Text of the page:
Bissap Infused Tea

In January 2008, the village of Kaymor was selected to pilot the rural satellite of 10,000 Girls.  Kaymor is an important village in its area, being the seat of its own Rural Community, thus being the central town in a larger interlinked collection of villages.  It has about 1800 inhabitants, electricity and running water, a health post with maternity ward, a small weekly market, an Arabic/Islamic school, and a French elementary and middle school.  Nevertheless, it is fairly remote, being about 18km (12 miles) from a paved road, and almost 100km (a 3.5 hour trip, at least) from the regional capital of Kaolack, where Internet, postal, and banking services are centered.  In addition, during the rainy season, the small river Babaolon floods the town’s single red dirt road, effectively halting transport to and from Kaymor for days at a time.  The majority of the population relies on agriculture, mainly peanut, as their main source of income.

The Rural Community officially allotted a 10 hectacres field to Kaymor’s girls’ group.  It was new land, which had never before used for farming, and thus could be classified as organic.  It was entirely fenced in thanks to a grant from Wula Nafaa (USAID), so crops are safe from wandering livestock.  The field is located about 2km from town, in between Kaymor and the neighboring village of Dialocounta.  These 2km are easily walkable, and are surrounded by other farmers’ land, so during the rainy season there are plenty of charettes (local horse carts) to help transport girls there and back.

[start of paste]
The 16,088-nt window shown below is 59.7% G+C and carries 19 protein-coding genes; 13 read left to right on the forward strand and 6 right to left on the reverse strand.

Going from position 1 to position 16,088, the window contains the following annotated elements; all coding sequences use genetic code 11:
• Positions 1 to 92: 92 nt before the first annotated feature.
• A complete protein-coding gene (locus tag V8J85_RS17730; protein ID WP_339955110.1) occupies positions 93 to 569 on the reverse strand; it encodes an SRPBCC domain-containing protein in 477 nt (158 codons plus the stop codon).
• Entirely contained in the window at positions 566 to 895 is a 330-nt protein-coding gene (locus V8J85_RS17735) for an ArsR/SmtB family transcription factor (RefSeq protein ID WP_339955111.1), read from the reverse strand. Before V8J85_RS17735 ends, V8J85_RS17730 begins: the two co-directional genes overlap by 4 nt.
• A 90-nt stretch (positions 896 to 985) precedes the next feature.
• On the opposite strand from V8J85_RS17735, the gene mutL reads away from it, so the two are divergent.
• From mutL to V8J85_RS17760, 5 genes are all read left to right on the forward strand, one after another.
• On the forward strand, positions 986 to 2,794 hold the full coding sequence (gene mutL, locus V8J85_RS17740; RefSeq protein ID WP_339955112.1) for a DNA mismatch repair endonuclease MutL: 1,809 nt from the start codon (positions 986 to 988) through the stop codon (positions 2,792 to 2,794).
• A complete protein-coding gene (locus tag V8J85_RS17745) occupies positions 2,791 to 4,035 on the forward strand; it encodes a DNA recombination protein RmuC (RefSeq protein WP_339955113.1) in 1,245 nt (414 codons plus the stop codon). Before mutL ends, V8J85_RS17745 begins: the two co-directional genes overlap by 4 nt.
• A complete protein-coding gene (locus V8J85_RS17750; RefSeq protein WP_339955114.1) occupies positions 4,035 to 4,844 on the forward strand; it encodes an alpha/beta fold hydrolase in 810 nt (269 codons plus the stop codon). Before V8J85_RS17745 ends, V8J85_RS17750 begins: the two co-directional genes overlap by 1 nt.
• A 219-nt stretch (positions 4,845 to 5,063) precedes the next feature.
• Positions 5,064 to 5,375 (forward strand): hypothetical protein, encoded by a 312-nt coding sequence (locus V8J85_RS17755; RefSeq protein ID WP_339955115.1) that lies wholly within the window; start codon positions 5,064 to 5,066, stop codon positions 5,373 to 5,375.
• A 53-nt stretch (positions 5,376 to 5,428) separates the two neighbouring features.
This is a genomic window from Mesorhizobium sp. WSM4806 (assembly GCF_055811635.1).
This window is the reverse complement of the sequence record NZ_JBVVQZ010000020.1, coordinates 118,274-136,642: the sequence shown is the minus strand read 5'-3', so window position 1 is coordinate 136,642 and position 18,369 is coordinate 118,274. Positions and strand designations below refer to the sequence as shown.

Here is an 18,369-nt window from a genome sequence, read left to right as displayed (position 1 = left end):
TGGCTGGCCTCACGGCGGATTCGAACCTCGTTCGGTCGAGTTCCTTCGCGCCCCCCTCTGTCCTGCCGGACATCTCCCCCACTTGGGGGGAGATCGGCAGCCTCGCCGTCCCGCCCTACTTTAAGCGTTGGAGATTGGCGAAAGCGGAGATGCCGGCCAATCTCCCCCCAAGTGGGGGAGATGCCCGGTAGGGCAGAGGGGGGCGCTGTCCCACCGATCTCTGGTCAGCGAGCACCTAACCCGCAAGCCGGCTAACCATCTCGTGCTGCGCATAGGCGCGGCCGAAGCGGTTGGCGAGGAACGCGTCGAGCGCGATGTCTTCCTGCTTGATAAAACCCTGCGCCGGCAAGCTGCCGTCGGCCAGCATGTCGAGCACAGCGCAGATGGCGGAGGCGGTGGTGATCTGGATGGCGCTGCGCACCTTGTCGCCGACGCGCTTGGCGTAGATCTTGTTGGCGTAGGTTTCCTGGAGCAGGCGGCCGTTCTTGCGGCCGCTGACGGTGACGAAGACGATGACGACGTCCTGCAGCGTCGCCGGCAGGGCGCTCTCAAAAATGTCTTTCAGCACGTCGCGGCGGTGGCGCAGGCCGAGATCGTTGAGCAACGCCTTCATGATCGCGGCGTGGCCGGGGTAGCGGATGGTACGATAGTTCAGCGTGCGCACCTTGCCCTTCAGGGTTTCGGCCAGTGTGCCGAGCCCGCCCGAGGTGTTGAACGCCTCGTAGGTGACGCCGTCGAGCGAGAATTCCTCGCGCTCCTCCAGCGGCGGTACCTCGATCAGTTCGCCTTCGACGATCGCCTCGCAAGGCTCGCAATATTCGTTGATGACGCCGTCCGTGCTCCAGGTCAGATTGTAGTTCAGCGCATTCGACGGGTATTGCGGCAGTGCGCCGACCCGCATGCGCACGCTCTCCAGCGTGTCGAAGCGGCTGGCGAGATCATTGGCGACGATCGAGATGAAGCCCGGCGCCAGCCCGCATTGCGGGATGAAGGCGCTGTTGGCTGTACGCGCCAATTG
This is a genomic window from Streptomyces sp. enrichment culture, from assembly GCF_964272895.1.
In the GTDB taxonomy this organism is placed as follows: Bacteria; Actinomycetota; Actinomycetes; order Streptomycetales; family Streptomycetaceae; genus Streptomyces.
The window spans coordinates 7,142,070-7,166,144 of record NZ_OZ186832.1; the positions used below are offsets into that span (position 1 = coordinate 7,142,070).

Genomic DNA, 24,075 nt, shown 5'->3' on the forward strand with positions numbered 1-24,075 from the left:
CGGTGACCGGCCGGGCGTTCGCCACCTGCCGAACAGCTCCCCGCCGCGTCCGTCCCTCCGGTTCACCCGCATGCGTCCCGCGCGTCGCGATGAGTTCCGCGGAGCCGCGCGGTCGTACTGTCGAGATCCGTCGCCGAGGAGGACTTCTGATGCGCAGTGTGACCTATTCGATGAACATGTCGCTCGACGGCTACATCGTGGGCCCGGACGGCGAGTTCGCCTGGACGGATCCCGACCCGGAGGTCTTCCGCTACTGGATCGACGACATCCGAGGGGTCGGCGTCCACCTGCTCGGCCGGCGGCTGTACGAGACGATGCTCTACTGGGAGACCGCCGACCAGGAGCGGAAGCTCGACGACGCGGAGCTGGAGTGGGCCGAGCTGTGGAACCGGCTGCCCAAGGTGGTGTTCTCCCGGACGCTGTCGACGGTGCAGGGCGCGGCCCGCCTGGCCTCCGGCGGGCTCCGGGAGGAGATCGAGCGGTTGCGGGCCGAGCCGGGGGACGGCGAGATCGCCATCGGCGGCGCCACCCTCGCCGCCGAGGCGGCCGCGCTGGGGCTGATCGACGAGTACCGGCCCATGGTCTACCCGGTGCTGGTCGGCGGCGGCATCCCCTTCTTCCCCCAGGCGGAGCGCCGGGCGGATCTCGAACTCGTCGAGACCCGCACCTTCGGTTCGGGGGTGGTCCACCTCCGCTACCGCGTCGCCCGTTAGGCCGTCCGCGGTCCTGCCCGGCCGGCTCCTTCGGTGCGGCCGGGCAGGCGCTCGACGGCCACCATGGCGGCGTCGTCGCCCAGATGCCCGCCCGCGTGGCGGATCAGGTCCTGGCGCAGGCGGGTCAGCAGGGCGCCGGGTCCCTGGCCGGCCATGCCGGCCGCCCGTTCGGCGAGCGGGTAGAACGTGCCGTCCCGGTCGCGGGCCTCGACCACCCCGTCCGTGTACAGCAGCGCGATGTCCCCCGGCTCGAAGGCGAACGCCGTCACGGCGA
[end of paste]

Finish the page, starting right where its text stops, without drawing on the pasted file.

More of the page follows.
During the 2008 rainy season, the girls farmed hibiscus – “bissap” in Wolof – which was then sold to a group of young women in Kaolack (all part of the 10,000 Girls program) to be transformed into tea for export to the United States.  Yet another group packaged the tea and prepared it for export.  Every group keeps and manages its own profits, which is an amazing accomplishment in Senegal, where women – and young unmarried women especially – rarely get to earn and keep money of their own.  The Kaymor girls hope to do even more than simply grow the bissap.  They want to transform it into tea as well, and continue to improve their program.

The young women of Kaymor have gained the confidence to stand up at meetings, speak before large groups and interact maturely with their parents and other adults.  These qualities are awe-inspiring in village girls!  The changes brought by 10,000 Girls are truly amazing.  In addition, the Kaymor girls have visited with their Kaolack counterparts, whose success in school, and especially with English, has inspired them to work even harder so that their skills equal those of the city girls.

The girls work in the fields during the planting and harvest seasons as well as being full-time students.

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